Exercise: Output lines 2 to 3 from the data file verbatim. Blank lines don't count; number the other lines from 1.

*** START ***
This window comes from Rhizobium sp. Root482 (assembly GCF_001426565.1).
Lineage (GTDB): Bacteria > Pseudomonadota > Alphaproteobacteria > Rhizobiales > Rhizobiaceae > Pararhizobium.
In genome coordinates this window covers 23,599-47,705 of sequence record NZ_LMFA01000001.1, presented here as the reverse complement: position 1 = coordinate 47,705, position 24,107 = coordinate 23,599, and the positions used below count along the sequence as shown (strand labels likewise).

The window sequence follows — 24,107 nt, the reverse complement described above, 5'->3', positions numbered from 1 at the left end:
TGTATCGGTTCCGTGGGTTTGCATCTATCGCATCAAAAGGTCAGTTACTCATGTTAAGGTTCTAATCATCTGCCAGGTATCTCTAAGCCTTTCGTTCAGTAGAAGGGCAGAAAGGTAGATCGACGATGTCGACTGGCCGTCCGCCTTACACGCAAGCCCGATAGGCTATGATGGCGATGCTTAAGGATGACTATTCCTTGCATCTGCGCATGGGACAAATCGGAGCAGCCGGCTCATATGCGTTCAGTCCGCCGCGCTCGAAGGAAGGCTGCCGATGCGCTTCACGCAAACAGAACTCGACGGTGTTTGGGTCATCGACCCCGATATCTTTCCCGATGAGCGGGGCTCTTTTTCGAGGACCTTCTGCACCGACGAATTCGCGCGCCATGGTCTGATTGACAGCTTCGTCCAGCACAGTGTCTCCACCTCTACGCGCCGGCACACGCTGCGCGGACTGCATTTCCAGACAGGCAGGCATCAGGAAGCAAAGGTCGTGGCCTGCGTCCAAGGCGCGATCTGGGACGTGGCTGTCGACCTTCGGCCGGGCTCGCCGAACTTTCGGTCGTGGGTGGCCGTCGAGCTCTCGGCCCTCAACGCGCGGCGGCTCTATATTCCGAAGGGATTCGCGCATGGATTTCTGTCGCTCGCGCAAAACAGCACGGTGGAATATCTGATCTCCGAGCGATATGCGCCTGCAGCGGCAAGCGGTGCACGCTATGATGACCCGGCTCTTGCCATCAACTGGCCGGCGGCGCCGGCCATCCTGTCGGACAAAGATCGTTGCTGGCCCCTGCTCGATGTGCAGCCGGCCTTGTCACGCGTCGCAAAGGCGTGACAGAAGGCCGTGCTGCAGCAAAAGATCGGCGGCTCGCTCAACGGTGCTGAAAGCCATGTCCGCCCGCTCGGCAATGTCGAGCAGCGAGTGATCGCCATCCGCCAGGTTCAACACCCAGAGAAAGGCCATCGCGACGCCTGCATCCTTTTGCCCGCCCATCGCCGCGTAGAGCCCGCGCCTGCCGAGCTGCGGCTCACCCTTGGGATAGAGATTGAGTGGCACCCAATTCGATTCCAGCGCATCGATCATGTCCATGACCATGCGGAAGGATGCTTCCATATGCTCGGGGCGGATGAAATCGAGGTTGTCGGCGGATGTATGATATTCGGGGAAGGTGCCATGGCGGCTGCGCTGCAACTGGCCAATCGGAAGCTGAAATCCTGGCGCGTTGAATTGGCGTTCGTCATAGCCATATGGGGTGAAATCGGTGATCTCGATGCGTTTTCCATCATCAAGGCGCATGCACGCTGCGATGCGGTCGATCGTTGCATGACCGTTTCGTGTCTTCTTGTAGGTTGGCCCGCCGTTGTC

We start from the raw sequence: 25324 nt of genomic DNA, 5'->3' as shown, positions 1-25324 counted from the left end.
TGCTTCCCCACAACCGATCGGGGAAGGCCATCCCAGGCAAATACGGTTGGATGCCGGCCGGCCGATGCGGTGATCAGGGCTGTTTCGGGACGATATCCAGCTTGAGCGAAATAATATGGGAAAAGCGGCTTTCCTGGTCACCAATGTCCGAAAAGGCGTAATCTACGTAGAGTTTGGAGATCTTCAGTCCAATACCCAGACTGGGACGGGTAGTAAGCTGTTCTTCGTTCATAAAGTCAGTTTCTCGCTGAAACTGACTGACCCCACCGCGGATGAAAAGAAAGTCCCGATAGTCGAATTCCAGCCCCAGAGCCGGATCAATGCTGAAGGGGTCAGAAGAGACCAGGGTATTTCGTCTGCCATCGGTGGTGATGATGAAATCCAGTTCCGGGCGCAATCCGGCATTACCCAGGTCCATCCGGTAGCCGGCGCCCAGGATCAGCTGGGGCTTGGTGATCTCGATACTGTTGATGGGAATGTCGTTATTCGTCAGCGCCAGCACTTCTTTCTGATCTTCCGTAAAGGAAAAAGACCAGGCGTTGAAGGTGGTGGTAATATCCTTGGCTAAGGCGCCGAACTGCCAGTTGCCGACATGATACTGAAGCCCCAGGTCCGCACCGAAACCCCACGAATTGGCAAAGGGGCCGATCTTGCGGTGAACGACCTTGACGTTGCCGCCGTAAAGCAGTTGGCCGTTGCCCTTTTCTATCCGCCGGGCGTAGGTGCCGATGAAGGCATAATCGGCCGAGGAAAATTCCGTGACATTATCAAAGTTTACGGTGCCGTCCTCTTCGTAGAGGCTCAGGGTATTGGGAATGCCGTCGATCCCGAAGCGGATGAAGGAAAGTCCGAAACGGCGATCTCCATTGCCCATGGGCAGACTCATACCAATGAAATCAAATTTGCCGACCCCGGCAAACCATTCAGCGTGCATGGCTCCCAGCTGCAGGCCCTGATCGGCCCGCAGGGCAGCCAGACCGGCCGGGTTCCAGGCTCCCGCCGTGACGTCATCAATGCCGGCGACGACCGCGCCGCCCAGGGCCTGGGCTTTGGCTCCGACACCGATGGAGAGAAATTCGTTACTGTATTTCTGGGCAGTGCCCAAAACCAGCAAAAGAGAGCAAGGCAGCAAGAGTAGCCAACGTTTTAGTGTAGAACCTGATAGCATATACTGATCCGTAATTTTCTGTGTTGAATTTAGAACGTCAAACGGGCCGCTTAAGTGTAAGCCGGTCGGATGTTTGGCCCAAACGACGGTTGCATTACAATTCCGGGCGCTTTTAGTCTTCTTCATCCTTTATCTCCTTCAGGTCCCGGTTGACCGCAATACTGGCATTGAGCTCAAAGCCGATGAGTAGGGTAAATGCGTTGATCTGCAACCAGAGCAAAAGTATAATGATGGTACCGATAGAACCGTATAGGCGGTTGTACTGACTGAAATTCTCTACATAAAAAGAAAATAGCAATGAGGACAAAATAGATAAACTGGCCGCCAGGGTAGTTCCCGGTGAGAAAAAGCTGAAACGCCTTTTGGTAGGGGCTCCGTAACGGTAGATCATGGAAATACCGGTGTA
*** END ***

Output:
Lineage (GTDB): Bacteria > Pseudomonadota > Alphaproteobacteria > Rhizobiales > Rhizobiaceae > Pararhizobium.
In genome coordinates this window covers 23,599-47,705 of sequence record NZ_LMFA01000001.1, presented here as the reverse complement: position 1 = coordinate 47,705, position 24,107 = coordinate 23,599, and the positions used below count along the sequence as shown (strand labels likewise).